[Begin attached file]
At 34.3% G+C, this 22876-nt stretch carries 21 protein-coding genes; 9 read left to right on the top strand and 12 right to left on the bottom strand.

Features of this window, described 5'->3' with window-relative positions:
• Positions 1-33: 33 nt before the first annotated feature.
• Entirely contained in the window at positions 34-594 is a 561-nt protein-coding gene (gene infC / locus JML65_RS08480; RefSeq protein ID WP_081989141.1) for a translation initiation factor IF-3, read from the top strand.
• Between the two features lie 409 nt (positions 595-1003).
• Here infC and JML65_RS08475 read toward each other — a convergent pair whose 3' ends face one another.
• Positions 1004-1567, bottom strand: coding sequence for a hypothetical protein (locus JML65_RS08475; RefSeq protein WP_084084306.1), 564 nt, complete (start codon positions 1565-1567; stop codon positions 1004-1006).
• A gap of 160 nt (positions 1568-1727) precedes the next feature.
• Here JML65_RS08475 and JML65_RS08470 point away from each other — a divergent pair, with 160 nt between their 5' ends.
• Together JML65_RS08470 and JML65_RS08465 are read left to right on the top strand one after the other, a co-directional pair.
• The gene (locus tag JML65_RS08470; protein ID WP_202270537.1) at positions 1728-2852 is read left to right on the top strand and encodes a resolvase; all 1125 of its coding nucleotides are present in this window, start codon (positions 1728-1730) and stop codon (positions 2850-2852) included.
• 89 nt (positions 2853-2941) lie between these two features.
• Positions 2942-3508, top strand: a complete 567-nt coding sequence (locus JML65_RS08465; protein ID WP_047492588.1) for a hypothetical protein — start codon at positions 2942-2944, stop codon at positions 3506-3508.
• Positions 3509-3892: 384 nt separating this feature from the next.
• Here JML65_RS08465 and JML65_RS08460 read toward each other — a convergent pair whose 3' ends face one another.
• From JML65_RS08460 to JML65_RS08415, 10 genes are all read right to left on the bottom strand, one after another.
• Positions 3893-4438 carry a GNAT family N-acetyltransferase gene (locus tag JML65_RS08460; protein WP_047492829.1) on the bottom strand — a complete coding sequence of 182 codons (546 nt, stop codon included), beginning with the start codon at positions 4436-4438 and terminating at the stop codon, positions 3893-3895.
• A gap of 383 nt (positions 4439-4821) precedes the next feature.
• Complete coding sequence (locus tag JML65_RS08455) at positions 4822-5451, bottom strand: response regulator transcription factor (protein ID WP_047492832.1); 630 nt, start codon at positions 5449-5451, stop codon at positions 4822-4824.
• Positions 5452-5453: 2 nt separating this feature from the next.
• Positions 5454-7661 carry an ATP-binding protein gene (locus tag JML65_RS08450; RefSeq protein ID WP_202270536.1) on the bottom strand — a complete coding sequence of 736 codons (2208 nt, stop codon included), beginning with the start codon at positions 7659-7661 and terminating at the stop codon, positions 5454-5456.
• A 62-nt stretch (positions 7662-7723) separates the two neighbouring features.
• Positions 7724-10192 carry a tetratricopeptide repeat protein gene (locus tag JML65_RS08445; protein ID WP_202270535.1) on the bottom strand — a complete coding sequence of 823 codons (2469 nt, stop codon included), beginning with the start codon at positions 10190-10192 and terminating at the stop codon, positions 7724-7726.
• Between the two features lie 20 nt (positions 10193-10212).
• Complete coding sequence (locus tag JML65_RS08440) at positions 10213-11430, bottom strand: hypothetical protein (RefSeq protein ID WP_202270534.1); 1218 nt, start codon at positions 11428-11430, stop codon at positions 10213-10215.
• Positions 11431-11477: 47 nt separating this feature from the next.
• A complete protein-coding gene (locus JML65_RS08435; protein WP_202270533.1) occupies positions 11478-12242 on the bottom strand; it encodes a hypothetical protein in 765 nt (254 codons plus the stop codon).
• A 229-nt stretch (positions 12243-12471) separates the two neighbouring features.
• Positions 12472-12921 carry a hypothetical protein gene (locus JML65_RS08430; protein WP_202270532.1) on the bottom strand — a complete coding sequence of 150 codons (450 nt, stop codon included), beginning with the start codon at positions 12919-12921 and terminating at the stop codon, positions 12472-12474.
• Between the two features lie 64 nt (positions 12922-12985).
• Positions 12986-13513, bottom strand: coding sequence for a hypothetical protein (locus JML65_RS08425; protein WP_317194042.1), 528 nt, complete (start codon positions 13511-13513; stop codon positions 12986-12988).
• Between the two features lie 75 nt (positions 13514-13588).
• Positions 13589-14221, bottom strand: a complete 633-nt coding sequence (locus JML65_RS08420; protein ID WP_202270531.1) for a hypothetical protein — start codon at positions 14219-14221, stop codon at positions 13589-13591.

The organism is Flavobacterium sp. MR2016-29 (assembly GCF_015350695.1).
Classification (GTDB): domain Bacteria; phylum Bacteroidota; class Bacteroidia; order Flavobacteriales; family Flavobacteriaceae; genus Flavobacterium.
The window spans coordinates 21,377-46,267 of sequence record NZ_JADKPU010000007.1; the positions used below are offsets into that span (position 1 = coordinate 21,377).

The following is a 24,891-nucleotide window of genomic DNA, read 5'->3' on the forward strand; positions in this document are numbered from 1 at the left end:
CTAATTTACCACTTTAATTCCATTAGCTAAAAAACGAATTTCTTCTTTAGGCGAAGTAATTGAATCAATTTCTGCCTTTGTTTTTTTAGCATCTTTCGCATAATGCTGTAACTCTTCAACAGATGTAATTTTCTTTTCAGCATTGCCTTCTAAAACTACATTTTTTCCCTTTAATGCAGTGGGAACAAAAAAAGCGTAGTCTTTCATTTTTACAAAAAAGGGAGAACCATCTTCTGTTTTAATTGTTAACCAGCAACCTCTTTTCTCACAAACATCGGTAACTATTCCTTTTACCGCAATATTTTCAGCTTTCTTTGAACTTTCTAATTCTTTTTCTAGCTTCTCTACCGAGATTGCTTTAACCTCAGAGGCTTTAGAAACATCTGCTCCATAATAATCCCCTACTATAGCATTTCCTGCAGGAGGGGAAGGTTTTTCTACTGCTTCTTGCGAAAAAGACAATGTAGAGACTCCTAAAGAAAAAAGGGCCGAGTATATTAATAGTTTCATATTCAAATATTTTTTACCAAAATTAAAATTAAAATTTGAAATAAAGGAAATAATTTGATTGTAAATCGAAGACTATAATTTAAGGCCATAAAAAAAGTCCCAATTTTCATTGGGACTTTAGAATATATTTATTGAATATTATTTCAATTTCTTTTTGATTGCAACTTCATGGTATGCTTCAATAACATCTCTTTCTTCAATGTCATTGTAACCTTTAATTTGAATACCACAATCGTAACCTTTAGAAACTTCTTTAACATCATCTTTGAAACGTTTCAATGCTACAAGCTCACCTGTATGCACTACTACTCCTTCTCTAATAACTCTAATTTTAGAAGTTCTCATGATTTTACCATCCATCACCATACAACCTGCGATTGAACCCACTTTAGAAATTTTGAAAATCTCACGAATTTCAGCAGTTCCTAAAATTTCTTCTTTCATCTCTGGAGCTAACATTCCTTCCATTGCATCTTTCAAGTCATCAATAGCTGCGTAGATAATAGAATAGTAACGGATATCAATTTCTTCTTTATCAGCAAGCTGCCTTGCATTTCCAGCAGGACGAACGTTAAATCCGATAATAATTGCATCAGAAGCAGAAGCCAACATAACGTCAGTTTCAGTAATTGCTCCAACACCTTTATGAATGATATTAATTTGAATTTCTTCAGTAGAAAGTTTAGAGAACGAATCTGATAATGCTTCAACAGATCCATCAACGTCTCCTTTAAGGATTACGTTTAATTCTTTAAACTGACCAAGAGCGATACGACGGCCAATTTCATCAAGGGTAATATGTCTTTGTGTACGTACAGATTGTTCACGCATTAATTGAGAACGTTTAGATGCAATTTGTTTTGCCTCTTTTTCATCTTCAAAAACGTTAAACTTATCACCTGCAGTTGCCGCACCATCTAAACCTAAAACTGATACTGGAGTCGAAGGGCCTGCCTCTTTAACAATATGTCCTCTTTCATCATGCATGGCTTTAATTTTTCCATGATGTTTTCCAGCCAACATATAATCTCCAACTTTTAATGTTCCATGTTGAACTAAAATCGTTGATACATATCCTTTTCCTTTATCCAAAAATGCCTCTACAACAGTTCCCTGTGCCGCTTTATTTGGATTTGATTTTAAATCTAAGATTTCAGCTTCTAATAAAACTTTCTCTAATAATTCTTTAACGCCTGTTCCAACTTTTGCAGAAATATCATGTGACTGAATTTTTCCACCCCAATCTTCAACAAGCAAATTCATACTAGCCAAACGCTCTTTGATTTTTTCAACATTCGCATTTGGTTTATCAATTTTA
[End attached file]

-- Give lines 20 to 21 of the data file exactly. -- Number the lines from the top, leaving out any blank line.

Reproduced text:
• Positions 5452-5453: 2 nt separating this feature from the next.
• Positions 5454-7661 carry an ATP-binding protein gene (locus tag JML65_RS08450; RefSeq protein ID WP_202270536.1) on the bottom strand — a complete coding sequence of 736 codons (2208 nt, stop codon included), beginning with the start codon at positions 7659-7661 and terminating at the stop codon, positions 5454-5456.